Just arrived from London from a one-day meeting of the MIRI consortium, I cannot avoid looking back with pride at our achievements, in this longer than 10 years challenge.
The Mid-Infrared Instrument (MIRI) is one of the four instruments which will fly on the James Webb Space Telescope, the next big observatory NASA, the European Space Agency (ESA) and the Canadian Space Agency (CSA) will put in orbit. This will happen in 2018, but a lot of work has to be done before then (the integration of the telescope and its instruments and additional verifications). These three organizations started to think about a new spacecraft just right after the launch of the famous Hubble Space Telescope, twenty years ago.
The initial concept for MIRI was developed at the end of that decade, and the go-ahead for it was granted in 2004. Contrary to the other instruments, which are led by NASA, ESA or CSA, MIRI was proposed by a Euro-American team led my Gillian Wright (principal investigator of the European Consortium) and George Rieke (the American counterpart). Gillian and the project manager (John Thatcher) have provided real inspiration and have been the real driving force for the whole consortium, a difficult task when taking into account the large number of scientist and engineers involved, located at different institutions and countries (Belgium, Denmark, France, Germany, Ireland, Low Countries, Spain, Sweden, Switzerland, and United Kingdom) and with different corporate cultures and traditions. Each institution has clearly delineated responsibilities, but to keep the whole team working together over the years, solving challenging technological problems, and keeping everything within budget, is not a simple task. I would dare to call it herculean, a very effective example for other endeavors. A similar challenge was to maintain a fluid and open collaboration with our American colleagues.
MIRI performance has been verified during the last months at the Rutherford Appleton Laboratory, in UK. Very recently, ESA and NASA has reviewed and accepted the instrument and it will be shipped to USA at the end of this month. For the final overview, and to celebrate this milestone, the Euro-American consortium has gathered in London, In addition, the meeting has been very useful to define the next steps.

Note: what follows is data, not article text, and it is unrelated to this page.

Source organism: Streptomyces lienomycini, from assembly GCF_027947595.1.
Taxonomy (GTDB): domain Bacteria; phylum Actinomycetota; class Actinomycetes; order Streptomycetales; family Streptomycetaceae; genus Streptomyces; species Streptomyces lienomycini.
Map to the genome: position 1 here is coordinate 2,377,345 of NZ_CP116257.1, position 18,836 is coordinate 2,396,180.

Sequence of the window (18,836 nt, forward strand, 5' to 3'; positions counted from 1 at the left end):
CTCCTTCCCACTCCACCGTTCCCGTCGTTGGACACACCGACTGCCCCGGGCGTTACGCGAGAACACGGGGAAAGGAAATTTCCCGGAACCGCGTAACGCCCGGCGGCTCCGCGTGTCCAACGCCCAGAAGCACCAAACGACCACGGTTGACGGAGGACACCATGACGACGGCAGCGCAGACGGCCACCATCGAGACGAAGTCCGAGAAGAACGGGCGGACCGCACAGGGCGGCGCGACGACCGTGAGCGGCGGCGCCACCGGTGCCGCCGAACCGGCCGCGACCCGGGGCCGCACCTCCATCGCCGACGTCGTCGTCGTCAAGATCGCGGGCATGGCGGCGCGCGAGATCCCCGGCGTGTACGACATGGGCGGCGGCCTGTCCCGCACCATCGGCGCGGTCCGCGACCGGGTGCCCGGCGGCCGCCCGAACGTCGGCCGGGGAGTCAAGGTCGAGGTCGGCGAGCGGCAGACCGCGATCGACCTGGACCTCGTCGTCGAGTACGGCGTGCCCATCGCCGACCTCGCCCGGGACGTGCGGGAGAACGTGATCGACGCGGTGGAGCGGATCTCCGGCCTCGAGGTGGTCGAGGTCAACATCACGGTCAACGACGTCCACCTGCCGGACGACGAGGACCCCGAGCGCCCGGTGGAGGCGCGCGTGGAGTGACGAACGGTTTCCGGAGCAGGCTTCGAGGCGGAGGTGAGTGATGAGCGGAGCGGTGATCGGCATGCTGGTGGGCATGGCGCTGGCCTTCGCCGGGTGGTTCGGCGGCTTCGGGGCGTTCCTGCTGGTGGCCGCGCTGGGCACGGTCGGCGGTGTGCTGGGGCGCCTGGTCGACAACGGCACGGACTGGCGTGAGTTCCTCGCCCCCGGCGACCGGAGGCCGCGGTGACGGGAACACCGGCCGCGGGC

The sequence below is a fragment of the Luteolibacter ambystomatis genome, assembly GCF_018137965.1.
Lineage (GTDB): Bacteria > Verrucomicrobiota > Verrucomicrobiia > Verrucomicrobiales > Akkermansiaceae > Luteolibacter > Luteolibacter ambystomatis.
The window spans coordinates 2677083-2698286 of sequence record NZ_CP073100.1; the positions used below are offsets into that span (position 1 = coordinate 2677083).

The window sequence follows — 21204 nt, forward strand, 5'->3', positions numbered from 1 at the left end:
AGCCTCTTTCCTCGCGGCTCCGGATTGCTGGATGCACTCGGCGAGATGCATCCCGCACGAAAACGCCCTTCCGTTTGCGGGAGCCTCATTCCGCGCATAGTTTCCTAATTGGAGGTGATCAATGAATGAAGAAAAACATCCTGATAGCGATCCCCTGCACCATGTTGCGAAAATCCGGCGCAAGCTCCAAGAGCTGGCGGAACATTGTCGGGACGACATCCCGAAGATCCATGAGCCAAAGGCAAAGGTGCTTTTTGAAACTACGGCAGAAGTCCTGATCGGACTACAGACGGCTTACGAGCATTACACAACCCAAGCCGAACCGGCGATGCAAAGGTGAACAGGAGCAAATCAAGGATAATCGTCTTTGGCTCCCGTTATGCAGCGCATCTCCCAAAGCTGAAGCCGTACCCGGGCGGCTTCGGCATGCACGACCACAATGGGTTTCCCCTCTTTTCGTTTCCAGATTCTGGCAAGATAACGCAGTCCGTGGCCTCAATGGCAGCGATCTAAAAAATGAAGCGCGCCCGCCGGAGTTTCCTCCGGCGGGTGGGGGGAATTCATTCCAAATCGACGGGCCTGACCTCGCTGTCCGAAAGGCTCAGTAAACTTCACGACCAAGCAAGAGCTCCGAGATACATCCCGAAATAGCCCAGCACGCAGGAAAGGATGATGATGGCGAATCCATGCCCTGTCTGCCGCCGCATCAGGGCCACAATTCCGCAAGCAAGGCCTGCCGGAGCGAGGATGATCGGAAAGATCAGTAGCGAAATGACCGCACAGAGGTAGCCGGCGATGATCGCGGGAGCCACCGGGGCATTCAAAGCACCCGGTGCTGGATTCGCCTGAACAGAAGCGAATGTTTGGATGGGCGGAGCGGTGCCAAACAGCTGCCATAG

My own involvement started in 2002, as principal investigator in the Spanish space agency (Instituto Nacional de Técnica Aeroespacial, INTA). We have built the MIRI Telescope Simulator (in close collaboration with the Spanish High Research Council, CSIC), an optical bench designed mimic the telescope and to verify the instrument on the ground under real conditions. As I have said, this has been achieved and we can proudly said we have built an outstanding machine to cutting-edge science and wonderful discoveries. However, we will not see the first data after six months after its launch by an Ariane V rocket. Indeed, space missions take a lot of time! but I can confess that the investment has been worth it.
As a summary, an outstanding example of transatlantic cooperation, which transcend the Euro-American friendship since the JWST, as other scientific adventures, will be open to anyone on the globe: scientist to carry out each research programs, or ordinary people who will enjoy the amazing sights of the universe or the technological advances this type of missions provide.